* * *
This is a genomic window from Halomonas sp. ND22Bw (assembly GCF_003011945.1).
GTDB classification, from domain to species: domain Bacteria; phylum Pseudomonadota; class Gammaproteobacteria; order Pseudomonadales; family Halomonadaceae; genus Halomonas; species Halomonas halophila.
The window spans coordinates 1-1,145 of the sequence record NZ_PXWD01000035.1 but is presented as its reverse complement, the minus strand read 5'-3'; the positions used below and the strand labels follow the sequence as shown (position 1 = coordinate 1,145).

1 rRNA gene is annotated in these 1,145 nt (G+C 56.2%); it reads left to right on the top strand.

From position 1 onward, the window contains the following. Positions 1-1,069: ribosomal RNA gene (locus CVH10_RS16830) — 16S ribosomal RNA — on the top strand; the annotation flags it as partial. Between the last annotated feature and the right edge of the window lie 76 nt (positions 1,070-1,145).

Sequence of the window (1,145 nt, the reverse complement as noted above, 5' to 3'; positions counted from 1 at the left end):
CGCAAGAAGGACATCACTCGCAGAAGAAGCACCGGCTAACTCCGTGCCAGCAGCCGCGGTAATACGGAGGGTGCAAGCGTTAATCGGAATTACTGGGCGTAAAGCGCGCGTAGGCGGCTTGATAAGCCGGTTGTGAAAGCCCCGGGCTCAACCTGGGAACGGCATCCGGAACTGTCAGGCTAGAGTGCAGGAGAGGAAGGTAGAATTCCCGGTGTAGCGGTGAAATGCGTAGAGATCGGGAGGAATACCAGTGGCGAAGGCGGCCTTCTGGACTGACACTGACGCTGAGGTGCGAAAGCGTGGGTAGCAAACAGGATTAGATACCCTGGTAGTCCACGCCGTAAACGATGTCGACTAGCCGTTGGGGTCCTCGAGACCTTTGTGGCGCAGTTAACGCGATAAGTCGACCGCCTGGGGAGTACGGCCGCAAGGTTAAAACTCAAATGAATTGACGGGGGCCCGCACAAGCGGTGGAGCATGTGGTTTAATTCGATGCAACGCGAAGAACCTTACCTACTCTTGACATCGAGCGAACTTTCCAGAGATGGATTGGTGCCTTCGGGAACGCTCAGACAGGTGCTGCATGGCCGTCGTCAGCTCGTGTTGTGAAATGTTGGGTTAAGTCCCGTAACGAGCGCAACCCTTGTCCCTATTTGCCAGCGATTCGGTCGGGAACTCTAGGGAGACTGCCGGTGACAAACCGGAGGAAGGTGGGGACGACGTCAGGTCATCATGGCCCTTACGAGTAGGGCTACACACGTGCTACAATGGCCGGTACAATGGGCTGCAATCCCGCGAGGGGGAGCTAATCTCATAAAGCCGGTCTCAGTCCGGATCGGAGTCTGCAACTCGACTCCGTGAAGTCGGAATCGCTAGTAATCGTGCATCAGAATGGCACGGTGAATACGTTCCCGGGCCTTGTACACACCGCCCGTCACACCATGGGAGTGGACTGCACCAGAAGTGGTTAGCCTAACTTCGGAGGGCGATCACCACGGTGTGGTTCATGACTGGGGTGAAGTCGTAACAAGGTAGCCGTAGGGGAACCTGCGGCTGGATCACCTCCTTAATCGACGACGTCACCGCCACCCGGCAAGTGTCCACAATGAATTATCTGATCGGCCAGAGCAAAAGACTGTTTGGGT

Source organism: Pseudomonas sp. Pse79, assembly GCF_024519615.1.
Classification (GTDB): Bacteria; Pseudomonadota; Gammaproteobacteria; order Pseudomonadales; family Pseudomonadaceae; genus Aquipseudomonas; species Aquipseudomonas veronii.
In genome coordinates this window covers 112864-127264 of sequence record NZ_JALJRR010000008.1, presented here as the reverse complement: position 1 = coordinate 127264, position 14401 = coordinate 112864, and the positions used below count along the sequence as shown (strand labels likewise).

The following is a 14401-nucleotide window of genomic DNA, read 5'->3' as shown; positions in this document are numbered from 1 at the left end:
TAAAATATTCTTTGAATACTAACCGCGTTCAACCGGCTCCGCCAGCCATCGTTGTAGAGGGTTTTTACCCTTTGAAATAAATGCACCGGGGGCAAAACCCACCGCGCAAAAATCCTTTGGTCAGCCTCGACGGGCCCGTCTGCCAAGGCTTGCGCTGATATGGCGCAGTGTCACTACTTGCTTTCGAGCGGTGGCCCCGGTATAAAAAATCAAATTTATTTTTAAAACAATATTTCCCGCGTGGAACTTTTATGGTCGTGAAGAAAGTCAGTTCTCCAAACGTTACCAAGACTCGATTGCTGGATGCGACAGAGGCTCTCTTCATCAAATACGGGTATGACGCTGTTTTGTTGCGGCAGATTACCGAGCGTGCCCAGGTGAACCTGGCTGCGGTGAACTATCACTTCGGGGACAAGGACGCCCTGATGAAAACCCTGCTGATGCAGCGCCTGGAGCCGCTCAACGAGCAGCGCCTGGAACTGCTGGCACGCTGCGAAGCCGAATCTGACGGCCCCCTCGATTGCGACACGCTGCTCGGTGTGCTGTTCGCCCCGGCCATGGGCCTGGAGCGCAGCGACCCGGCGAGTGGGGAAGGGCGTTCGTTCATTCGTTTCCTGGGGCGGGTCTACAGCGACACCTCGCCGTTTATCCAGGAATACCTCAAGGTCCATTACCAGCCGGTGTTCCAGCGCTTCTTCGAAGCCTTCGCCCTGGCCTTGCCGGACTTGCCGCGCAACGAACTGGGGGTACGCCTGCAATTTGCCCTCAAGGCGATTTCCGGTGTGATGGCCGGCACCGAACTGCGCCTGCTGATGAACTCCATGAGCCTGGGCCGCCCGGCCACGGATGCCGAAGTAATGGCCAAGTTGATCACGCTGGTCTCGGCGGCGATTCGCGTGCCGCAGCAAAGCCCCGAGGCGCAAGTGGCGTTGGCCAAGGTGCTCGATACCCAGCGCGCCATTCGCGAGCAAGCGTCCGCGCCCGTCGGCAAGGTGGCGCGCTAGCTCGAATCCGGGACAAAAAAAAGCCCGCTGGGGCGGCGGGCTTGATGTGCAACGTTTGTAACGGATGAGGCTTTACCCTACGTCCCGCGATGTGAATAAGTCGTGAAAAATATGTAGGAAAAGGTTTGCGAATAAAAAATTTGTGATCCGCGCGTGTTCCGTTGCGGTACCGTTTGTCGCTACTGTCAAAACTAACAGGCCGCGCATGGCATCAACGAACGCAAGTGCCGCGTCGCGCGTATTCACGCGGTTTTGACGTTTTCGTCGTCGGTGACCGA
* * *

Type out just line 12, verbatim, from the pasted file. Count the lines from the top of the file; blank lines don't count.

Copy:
TAAAATATTCTTTGAATACTAACCGCGTTCAACCGGCTCCGCCAGCCATCGTTGTAGAGGGTTTTTACCCTTTGAAATAAATGCACCGGGGGCAAAACCCACCGCGCAAAAATCCTTTGGTCAGCCTCGACGGGCCCGTCTGCCAAGGCTTGCGCTGATATGGCGCAGTGTCACTACTTGCTTTCGAGCGGTGGCCCCGGTATAAAAAATCAAATTTATTTTTAAAACAATATTTCCCGCGTGGAACTTTTATGGTCGTGAAGAAAGTCAGTTCTCCAAACGTTACCAAGACTCGATTGCTGGATGCGACAGAGGCTCTCTTCATCAAATACGGGTATGACGCTGTTTTGTTGCGGCAGATTACCGAGCGTGCCCAGGTGAACCTGGCTGCGGTGAACTATCACTTCGGGGACAAGGACGCCCTGATGAAAACCCTGCTGATGCAGCGCCTGGAGCCGCTCAACGAGCAGCGCCTGGAACTGCTGGCACGCTGCGAAGCCGAATCTGACGGCCCCCTCGATTGCGACACGCTGCTCGGTGTGCTGTTCGCCCCGGCCATGGGCCTGGAGCGCAGCGACCCGGCGAGTGGGGAAGGGCGTTCGTTCATTCGTTTCCTGGGGCGGGTCTACAGCGACACCTCGCCGTTTATCCAGGAATACCTCAAGGTCCATTACCAGCCGGTGTTCCAGCGCTTCTTCGAAGCCTTCGCCCTGGCCTTGCCGGACTTGCCGCGCAACGAACTGGGGGTACGCCTGCAATTTGCCCTCAAGGCGATTTCCGGTGTGATGGCCGGCACCGAACTGCGCCTGCTGATGAACTCCATGAGCCTGGGCCGCCCGGCCACGGATGCCGAAGTAATGGCCAAGTTGATCACGCTGGTCTCGGCGGCGATTCGCGTGCCGCAGCAAAGCCCCGAGGCGCAAGTGGCGTTGGCCAAGGTGCTCGATACCCAGCGCGCCATTCGCGAGCAAGCGTCCGCGCCCGTCGGCAAGGTGGCGCGCTAGCTCGAATCCGGGACAAAAAAAAGCCCGCTGGGGCGGCGGGCTTGATGTGCAACGTTTGTAACGGATGAGGCTTTACCCTACGTCCCGCGATGTGAATAAGTCGTGAAAAATATGTAGGAAAAGGTTTGCGAATAAAAAATTTGTGATCCGCGCGTGTTCCGTTGCGGTACCGTTTGTCGCTACTGTCAAAACTAACAGGCCGCGCATGGCATCAACGAACGCAAGTGCCGCGTCGCGCGTATTCACGCGGTTTTGACGTTTTCGTCGTCGGTGACCGA